Thomas Lodge Poetry: British Analysis
Perhaps Thomas Lodge’s most famous work is the prose romance Rosalynde, the source for William Shakespeare’s As You Like It (pr. c. 1599-1600) and a lively piece of writing by itself. Although the prose narrative of Rosalynde lies outside the bounds of this analysis, it does contain lyrical poems that, for their excellence, rival the best of Lodge’s work. Their beauty was appreciated by Lodge’s contemporaries, and many reappeared in England’s Helicon (1600). Containing simple and even homely images and language, they explore the paradoxes of the Petrarchan lover without being excessive; as usual, Lodge is a master of metrics and many of these lyrics are presented as songs. “Rosalynds Madrigal” is an especially good example of Lodge’s success as a lyricist. The poem alternates long and short lines in the first quatrain of each stanza; the stanzas close with four consecutive rhyming lines and a final line that may or may not rhyme with one of the lines in the first or second quatrain. Lodge’s craftsmanship is evident in the way he can alternate long and short lines and use intermittently rhyming final stanza lines to achieve a musical effect. The homely images—love builds a “neast” in Rosalynd’s eyes—also give the poem a certain lightness of tone. Many of the poems he wrote for the miscellanies show the same light touch and metrical skill:
My bonnie Lasse thine eie,So slie,Hath made me sorrow so:Thy Crimsen cheekes my deere,So cleere,Hath so much wrought my woe.
Phillis with the Tragical Complaynt of Elstred
When Lodge’s lyrics fail, they do so because they lack lightness and are not really profound enough to carry their serious, heavy tone; often they simply catalog the complaints of the Petrarchan lover and use balanced euphuistic lines to achieve a stately emphasis. Such emphasis seems misplaced, however, since the situations Lodge describes are often derivative. The sonnets in Phillis with the Tragical Complaynt of Elstred vary in quality. Some of them have the light touch of Rosalynde, although even in these Lodge is not consistent. Sonnet 13 opens by comparing Cupid to a bee: “If I approach he forward skippes,/ And if I kisse he stingeth me.” The images describing love become more conventional as he goes along—tears, fire—and the poem ends with a conventional statement of constancy: “But if thou do not loue, Ile trulye serue hir,/ In spight of thee, by firme faith deserue hir.” Sonnet 37, containing heavy hexameter lines, lacks even the intermittently light tone of Sonnet 13.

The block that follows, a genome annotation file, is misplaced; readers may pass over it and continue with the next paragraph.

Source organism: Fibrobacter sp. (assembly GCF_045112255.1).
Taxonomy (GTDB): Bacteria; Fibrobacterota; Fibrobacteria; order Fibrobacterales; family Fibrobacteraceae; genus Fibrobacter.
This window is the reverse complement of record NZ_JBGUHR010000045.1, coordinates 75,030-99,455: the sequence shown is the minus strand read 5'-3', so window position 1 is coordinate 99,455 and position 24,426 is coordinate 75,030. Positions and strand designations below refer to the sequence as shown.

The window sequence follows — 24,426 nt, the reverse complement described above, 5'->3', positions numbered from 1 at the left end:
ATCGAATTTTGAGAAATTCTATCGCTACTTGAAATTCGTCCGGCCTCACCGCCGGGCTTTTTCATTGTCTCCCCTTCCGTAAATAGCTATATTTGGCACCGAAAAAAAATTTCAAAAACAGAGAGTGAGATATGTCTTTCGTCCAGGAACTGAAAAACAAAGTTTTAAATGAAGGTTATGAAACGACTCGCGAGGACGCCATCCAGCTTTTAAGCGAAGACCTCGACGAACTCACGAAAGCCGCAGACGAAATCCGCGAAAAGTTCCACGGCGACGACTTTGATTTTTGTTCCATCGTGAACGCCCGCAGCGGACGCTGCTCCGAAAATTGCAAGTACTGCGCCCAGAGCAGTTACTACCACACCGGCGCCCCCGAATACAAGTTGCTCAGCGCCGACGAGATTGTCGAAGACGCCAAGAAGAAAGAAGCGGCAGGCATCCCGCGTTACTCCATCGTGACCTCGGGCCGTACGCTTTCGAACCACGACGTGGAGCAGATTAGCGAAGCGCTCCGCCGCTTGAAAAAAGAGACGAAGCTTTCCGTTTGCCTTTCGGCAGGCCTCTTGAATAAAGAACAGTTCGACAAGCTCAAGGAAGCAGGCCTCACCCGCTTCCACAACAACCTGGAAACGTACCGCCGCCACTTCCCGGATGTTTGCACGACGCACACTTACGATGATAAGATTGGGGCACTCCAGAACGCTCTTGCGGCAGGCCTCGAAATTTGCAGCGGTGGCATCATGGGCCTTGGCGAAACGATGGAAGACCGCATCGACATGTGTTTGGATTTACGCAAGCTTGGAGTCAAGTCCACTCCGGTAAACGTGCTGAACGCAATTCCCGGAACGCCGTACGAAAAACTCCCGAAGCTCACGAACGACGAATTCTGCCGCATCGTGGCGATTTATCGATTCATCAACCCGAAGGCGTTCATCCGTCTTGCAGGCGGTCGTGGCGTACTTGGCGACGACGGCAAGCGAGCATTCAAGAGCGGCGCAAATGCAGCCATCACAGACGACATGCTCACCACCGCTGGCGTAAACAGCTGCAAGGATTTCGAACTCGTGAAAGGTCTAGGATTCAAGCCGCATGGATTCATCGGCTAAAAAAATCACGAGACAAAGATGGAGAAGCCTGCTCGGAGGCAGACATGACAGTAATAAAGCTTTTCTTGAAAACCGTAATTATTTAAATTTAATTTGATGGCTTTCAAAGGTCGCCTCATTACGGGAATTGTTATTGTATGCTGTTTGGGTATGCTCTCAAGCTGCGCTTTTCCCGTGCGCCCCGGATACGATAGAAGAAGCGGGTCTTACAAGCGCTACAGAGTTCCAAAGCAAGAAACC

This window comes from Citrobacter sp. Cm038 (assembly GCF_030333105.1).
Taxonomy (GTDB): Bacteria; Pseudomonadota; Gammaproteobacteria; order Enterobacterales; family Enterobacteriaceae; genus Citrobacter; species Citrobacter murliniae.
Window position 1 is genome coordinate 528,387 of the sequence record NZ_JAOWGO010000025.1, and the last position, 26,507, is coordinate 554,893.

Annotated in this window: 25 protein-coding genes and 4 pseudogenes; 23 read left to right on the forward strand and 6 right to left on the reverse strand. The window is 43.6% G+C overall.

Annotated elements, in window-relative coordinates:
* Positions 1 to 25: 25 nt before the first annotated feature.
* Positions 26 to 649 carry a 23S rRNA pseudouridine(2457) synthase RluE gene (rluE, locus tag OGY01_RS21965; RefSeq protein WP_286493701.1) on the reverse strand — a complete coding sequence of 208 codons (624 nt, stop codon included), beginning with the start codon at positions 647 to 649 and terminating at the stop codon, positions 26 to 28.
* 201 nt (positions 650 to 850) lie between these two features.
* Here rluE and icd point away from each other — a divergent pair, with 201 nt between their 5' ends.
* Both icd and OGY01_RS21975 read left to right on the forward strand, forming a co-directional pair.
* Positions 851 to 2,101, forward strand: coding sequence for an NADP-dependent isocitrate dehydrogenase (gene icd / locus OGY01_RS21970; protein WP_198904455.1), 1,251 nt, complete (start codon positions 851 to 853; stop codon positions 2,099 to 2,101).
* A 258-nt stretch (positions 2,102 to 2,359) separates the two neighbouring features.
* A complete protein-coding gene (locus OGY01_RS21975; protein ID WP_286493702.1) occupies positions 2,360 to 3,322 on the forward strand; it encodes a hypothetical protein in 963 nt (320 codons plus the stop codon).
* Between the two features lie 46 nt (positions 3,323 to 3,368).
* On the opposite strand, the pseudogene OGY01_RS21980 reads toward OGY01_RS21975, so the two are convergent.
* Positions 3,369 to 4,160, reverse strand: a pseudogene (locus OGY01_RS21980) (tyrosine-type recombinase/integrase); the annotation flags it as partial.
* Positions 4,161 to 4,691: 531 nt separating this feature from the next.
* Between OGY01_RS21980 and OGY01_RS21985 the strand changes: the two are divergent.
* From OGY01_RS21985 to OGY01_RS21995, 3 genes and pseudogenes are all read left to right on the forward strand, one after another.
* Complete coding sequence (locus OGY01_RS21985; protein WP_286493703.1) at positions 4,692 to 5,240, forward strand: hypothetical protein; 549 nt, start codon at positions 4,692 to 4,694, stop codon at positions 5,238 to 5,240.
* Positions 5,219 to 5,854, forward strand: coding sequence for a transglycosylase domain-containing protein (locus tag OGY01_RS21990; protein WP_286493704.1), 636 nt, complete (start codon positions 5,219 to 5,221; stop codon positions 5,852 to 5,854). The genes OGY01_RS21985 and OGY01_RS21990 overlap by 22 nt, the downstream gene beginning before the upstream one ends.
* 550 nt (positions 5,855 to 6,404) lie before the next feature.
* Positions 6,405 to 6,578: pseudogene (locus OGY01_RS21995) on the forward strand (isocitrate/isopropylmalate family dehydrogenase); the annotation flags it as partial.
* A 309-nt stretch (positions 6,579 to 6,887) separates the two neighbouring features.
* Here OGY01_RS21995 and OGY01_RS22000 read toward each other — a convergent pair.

The Phillis with the Tragical Complaynt of Elstred sequence closes with a long medieval complaint, “The Complaint of Elstred.” Although hardly an inspired poem, it does show Lodge’s affinities with pre-Renaissance verse. “Truth’s Complaint over England” is also medieval in feeling and recounts Truth’s lament over the condition of Lodge’s England. Lodge’s concept of satire seems mixed in his early works. “Truth’s Complaint over England” achieves its social criticism through moralizing sentiments reminiscent of medieval complaint; Lodge’s A Reply to Gosson, however, seems to show an awareness of different satiric possibilities. Confusing the etymology of satire and satyr—as most Renaissance writers did—Lodge gives a history of drama in which he asserts that tragedy evolved from satyr plays. The widely accepted Renaissance belief was that these plays allowed the playwright to scourge his audiences for their vices by having a satyr denounce them. In this way English writers came to think of satire as a harsh, uncouth form: Juvenal as opposed to the more urbane Horace. Lodge himself follows Scillaes Metamorphosis by a poem titled “The Discontented Satyr,” a paean to discontent, the best emotion one can feel in a corrupt age.
A Fig for Momus
By the time he wrote A Fig for Momus, Lodge seems to have adopted this harsher Juvenalian mode of satire. This series of poems opens with a satire of flatterers and hypocrites, and Lodge is at his best in the imaginary characters and situations he evokes. Meeting an innkeeper with “a silken night-cap on his hed,” the narrator is told that the man has had “An ague this two months.” The narrator comments sardonically that “I let him passe: and laught to heare his skuce:/ For I knew well, he had the poxe by Luce.” Lodge’s second...
(The entire section is 1934 words.)